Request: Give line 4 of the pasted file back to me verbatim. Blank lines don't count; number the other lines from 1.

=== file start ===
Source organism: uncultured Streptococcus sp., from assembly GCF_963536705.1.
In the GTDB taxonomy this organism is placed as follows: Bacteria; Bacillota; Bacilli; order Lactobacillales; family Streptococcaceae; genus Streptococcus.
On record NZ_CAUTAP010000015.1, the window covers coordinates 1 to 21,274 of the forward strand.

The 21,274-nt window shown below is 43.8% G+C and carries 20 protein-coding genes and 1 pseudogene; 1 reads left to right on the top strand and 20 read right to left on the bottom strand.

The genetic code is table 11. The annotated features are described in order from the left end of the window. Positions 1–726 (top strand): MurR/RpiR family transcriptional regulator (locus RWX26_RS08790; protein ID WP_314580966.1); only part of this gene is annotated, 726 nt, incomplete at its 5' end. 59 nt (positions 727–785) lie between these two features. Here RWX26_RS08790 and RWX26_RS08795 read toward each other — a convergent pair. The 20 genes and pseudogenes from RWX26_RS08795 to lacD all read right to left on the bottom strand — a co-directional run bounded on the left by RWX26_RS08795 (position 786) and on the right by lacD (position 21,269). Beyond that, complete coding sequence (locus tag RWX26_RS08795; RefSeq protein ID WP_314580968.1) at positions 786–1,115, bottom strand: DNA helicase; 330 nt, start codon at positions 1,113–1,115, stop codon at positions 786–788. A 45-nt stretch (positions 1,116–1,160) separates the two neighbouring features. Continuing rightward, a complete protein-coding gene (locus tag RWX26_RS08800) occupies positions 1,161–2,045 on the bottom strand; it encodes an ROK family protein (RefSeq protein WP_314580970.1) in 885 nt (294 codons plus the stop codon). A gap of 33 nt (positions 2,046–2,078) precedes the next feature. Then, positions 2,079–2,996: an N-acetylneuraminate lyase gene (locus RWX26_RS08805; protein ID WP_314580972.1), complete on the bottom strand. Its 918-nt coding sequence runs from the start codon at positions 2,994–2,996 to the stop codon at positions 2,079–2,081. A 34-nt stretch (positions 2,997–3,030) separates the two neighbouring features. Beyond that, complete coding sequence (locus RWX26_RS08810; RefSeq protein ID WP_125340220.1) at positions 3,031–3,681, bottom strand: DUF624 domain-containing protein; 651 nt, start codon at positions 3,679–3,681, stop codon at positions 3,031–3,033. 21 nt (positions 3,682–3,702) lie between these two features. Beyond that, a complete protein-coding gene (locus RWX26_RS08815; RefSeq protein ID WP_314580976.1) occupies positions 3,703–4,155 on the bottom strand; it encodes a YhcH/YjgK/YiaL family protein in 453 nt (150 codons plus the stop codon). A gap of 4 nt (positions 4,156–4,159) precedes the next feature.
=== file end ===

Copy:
The 21,274-nt window shown below is 43.8% G+C and carries 20 protein-coding genes and 1 pseudogene; 1 reads left to right on the top strand and 20 read right to left on the bottom strand.